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Oversupply delays China’s housing market recovery

Updated: Nov 18,2015 7:53 PM     Xinhua

Recovery in China’s real estate sector slowed in October as fewer cities reported price increases, mainly due to continuing oversupply of homes.

Of 70 large and medium-sized cities surveyed in October, new home prices climbed month-on-month in 27, down from 39 in the previous month, the National Bureau of Statistics (NBS) said on Nov 18.

Meanwhile, 33 reported month-on-month price declines, up from 21 in September, according to NBS data.

On a yearly basis, China’s housing market continued to warm in October, with 16 cities posting new home price increases, up from September’s 12.

New home prices surged 40.5 percent year-on-year in Shenzhen, the sharpest increase last month among the country’s major cities.

Prices for existing homes remained weak in October, with 23 cities reporting month-on-month declines, up from 18 in September. A total of 38 cities saw price increases, compared with 39 in the previous month.

“Trends in Chinese real estate have diverged notably,” said NBS statistician Liu Jianwei.

Home prices in top-tier cities, where demand is high, saw strong growth. In second-tier cities, prices staged mixed performances, while they continued to drop in third-tier cities.

China’s housing market took a downturn in 2014 due to weak demand and a supply glut. The cooling has continued into 2015, with both sales and prices falling and investment slowing.

To combat the housing market weakness and a broader economic slowdown, China’s central bank has cut benchmark interest rates five times since last November and lowered banks’ reserve requirement ratio three times since February.

The country also eased down payment requirements for second-home purchases and some local governments have rolled back their restrictions on home purchases.

Thanks to support measures, the housing sector recovered to some extent in summer and autumn with improving home prices.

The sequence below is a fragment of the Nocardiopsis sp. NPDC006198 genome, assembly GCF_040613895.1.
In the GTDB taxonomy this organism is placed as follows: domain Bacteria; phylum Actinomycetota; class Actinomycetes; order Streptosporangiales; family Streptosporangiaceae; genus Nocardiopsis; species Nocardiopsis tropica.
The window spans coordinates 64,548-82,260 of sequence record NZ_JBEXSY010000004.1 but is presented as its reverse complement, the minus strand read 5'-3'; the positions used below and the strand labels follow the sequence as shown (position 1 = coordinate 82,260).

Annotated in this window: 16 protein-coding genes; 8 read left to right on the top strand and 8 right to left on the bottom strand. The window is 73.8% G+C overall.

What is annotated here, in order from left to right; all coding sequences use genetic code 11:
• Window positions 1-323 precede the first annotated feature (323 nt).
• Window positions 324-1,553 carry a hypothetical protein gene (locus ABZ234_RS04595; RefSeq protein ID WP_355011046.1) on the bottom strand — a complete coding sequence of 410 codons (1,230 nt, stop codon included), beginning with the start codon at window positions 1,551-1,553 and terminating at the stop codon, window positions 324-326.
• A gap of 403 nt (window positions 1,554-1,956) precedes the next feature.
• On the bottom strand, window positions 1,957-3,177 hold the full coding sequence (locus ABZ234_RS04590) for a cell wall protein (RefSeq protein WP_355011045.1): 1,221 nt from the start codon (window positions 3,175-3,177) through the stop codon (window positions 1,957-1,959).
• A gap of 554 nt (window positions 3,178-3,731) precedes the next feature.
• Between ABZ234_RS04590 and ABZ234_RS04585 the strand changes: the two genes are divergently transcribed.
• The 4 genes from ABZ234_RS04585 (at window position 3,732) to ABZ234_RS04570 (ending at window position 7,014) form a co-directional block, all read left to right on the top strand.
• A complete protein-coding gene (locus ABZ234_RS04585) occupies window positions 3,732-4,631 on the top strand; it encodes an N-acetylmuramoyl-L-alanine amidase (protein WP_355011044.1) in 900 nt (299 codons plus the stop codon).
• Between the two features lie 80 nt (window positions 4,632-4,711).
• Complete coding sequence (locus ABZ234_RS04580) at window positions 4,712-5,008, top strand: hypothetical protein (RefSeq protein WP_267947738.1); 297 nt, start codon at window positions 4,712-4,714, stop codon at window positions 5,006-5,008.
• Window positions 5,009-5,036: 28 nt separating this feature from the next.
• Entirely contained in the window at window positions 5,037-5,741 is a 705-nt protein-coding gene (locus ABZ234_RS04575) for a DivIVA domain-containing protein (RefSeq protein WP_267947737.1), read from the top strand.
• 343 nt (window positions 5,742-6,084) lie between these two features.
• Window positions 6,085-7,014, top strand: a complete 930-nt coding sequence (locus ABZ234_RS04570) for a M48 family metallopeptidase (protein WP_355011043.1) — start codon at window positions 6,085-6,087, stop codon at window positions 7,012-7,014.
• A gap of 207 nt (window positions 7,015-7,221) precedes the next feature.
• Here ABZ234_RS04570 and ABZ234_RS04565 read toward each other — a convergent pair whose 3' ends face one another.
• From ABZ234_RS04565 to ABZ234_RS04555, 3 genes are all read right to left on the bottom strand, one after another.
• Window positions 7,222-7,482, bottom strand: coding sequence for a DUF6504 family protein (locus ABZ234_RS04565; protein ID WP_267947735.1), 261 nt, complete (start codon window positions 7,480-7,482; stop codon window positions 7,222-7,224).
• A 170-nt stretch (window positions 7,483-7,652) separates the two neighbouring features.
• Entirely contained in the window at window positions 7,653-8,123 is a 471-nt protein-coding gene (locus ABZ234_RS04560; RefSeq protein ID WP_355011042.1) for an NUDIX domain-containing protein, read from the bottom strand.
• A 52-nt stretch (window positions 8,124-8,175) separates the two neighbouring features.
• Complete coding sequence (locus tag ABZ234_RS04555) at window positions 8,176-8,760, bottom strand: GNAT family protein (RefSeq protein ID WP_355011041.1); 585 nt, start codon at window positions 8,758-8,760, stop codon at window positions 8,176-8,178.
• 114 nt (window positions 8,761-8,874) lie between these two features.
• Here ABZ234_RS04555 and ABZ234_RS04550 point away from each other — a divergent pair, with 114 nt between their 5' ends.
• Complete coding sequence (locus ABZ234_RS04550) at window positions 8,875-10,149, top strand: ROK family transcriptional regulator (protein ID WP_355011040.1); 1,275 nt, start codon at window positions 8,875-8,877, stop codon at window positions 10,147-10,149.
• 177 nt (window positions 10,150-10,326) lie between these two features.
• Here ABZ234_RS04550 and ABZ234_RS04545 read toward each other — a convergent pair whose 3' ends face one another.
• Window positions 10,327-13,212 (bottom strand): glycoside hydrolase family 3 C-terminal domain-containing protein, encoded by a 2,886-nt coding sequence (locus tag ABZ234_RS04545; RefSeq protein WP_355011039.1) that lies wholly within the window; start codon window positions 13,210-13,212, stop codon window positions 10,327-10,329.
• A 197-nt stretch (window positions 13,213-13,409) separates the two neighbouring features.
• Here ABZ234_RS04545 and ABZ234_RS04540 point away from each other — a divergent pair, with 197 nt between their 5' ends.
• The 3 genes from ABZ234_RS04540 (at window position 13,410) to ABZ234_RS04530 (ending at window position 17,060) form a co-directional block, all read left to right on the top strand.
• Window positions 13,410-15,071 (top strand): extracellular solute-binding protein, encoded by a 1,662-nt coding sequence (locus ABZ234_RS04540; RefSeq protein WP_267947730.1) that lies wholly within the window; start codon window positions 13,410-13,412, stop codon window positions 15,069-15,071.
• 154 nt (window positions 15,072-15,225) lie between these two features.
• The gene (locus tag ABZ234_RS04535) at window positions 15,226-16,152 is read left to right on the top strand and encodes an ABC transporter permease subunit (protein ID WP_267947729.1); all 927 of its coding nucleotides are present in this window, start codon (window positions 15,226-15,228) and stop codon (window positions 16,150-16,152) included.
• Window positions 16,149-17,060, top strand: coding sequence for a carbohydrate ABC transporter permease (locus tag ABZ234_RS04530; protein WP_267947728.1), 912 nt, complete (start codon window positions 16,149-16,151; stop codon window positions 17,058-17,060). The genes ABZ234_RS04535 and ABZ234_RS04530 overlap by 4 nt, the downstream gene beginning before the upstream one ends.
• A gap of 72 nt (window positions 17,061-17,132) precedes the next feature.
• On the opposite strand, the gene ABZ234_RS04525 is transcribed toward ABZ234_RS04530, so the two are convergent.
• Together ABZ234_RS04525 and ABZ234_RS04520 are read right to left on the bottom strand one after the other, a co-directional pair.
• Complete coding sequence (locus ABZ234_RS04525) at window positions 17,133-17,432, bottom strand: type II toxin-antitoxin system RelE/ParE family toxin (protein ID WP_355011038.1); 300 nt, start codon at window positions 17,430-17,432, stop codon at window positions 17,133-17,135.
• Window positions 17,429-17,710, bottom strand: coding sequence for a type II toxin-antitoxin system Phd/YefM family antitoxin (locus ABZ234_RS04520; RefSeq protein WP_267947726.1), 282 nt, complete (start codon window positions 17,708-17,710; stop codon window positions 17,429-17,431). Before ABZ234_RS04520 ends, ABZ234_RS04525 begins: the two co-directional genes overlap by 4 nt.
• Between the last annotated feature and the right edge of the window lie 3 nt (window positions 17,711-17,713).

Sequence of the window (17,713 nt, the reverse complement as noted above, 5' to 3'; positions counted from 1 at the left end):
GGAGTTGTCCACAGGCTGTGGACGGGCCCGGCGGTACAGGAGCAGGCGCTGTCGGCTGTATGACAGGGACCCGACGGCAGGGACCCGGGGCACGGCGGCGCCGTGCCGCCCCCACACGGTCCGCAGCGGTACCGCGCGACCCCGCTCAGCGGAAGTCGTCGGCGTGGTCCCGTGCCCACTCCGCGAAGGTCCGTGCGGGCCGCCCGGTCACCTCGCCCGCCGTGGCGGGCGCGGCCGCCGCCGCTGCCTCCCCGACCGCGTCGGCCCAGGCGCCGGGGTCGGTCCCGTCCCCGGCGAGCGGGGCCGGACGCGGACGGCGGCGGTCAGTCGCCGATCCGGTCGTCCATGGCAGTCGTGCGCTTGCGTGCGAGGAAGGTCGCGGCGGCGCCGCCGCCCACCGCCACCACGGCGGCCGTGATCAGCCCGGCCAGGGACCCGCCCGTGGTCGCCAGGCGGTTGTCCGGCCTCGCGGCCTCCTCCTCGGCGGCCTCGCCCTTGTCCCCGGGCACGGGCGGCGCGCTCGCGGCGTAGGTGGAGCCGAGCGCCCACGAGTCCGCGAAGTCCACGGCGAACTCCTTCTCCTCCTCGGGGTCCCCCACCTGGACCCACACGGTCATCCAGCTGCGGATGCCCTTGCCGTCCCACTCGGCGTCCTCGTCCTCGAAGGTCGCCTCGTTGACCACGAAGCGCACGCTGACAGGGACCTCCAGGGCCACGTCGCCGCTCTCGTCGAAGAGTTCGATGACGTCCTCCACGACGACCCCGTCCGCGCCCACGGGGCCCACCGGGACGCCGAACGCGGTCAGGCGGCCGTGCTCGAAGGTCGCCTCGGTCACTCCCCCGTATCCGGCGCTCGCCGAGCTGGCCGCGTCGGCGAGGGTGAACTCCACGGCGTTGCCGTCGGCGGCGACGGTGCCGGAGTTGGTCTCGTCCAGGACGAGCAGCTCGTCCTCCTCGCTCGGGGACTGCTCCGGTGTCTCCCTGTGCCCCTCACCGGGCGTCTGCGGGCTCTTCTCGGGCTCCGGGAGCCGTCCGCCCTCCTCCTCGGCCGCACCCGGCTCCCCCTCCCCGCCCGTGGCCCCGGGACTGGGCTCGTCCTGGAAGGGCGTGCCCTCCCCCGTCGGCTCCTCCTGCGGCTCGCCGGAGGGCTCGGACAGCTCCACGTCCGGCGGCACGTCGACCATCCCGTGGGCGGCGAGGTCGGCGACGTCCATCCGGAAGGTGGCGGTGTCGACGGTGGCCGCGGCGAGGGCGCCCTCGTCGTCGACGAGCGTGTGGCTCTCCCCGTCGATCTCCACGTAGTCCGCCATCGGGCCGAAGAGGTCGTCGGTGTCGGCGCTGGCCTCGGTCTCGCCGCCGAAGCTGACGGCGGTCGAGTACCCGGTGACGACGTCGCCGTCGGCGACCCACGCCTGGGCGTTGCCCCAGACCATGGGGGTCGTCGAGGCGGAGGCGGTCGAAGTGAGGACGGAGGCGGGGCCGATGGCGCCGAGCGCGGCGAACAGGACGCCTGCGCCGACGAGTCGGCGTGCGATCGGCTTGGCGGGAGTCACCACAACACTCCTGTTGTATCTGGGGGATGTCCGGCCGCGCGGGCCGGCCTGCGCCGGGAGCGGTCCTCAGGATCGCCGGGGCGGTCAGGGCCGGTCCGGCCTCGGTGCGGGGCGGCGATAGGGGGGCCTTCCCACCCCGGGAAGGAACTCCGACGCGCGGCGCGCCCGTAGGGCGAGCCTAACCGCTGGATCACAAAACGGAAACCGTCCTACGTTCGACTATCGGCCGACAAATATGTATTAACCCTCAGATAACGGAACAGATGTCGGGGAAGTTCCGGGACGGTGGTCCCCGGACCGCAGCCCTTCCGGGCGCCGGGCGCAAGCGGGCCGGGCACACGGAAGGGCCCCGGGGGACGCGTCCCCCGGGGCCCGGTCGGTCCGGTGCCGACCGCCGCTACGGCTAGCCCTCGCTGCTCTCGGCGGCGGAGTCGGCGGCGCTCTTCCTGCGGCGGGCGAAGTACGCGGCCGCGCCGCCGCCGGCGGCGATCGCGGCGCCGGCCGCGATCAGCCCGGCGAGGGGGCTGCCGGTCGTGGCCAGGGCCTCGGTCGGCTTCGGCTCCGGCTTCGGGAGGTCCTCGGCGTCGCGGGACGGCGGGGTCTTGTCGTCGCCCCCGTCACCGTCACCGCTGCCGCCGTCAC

In the Jan-Oct period, total investment in the property sector in China rose 2 percent year-on-year, according to NBS data.

However, investment dropped 2.4 percent in October, indicating less housing construction.

The country’s unsold home inventory hit a record of 686.3 million square meters at the end of October, up 17.8 percent from the previous year.

“Oversupply is the most serious problem in the property market. Home prices will remain soft if the glut continues,” said Yang Hongxu, deputy head of property market researcher E-house China R & D Institute.

According to Yang, a sluggish housing market will delay the bottoming out of the Chinese economy and even threaten the stability of the financial system as properties are widely used as collateral for bank loans.

China’s top leaders have attached greater significance to the real estate sector, an important pillar industry of the world’s second-largest economy, with a focus on reducing the huge inventory.

President Xi Jinping urged more effort to address oversupply, when he presided over a meeting of the Central Leading Group for Financial and Economic Affairs last week.

Earlier this month, Premier Li Keqiang told a cabinet meeting that the government should overhaul China’s household registration system in a bid to encourage more rural residents to settle in cities to boost consumption of homes and electronic appliances.

“Previous stimulus played a part in accelerating the process of destocking, but cannot reverse the oversupply trend, especially in smaller cities, in the short term,” said Chen Jie, a researcher with Shanghai University of Finance and Economics.

“Both President Xi and Premier Li stressed the importance of housing inventory reduction. I expect the government to roll out more measures to encourage home purchases,” said Yang.